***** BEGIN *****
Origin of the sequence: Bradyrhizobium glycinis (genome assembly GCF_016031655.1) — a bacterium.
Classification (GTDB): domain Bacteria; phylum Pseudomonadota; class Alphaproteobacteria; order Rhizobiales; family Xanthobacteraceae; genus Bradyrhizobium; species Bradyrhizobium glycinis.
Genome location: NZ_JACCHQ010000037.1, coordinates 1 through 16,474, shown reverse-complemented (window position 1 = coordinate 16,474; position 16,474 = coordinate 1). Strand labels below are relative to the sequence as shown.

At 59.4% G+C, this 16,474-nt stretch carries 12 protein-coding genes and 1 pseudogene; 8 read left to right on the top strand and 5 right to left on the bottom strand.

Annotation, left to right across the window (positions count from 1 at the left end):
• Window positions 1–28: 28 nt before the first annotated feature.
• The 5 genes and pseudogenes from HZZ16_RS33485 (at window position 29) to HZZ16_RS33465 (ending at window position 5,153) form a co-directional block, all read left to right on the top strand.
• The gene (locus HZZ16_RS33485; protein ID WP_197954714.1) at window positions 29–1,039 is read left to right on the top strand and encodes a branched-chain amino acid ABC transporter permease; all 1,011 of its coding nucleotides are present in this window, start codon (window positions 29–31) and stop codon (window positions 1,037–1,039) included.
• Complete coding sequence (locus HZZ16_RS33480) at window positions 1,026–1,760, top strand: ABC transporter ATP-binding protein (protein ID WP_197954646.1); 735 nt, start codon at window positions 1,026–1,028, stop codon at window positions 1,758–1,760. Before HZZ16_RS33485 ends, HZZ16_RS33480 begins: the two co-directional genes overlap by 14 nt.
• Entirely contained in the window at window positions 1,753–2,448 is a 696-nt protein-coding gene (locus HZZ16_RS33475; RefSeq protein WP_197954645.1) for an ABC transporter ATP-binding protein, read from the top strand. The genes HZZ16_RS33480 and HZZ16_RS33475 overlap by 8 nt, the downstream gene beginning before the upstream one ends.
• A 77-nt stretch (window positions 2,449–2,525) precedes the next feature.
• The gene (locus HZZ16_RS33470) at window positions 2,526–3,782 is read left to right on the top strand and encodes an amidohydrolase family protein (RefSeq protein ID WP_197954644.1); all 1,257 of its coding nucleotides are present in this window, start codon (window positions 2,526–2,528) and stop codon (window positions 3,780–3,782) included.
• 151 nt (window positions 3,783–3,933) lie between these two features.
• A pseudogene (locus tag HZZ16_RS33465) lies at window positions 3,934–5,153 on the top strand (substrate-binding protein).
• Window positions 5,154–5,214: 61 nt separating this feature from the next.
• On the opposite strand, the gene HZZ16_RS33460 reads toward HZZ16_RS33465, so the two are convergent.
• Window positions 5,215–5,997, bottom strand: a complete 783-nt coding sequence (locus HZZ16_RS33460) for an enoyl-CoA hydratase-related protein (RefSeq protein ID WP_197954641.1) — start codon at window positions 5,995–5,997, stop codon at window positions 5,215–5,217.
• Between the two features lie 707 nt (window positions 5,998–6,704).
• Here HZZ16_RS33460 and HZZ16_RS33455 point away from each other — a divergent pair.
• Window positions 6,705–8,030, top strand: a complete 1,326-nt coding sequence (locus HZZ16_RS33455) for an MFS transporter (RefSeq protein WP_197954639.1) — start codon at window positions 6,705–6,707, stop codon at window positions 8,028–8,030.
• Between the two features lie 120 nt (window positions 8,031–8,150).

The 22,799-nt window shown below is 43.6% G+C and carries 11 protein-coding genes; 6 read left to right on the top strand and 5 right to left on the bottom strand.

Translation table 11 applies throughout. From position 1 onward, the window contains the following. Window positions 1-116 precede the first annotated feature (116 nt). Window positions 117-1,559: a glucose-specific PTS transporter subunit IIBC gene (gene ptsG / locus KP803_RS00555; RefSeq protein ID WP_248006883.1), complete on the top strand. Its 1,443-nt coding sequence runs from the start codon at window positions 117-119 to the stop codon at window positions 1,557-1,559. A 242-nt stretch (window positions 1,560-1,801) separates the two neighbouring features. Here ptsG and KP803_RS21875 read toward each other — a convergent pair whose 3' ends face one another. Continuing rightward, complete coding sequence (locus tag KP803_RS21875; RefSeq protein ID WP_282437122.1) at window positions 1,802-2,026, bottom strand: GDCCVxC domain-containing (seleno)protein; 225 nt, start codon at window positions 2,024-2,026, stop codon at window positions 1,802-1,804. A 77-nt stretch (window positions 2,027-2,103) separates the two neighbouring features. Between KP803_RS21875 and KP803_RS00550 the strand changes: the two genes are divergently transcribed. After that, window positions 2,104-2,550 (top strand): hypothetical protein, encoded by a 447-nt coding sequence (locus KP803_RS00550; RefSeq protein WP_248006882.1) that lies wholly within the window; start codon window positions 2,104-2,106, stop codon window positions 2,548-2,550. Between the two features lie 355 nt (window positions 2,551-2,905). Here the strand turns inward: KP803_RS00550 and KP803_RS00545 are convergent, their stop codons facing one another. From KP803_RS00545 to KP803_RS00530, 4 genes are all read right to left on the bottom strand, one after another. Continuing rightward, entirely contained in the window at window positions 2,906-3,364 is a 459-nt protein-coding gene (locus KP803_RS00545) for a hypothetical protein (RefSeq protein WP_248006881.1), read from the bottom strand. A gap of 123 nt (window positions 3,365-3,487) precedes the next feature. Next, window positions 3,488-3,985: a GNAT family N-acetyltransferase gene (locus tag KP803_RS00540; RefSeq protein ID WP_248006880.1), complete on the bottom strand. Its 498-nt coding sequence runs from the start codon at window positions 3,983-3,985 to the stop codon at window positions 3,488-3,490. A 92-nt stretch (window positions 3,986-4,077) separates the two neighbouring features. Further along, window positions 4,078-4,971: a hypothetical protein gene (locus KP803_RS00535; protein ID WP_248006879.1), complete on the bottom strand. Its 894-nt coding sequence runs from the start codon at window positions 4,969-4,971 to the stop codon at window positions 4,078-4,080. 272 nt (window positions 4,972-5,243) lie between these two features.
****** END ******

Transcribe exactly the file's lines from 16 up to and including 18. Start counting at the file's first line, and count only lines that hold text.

• On the opposite strand, the gene HZZ16_RS33460 reads toward HZZ16_RS33465, so the two are convergent.
• Window positions 5,215–5,997, bottom strand: a complete 783-nt coding sequence (locus HZZ16_RS33460) for an enoyl-CoA hydratase-related protein (RefSeq protein ID WP_197954641.1) — start codon at window positions 5,995–5,997, stop codon at window positions 5,215–5,217.
• Between the two features lie 707 nt (window positions 5,998–6,704).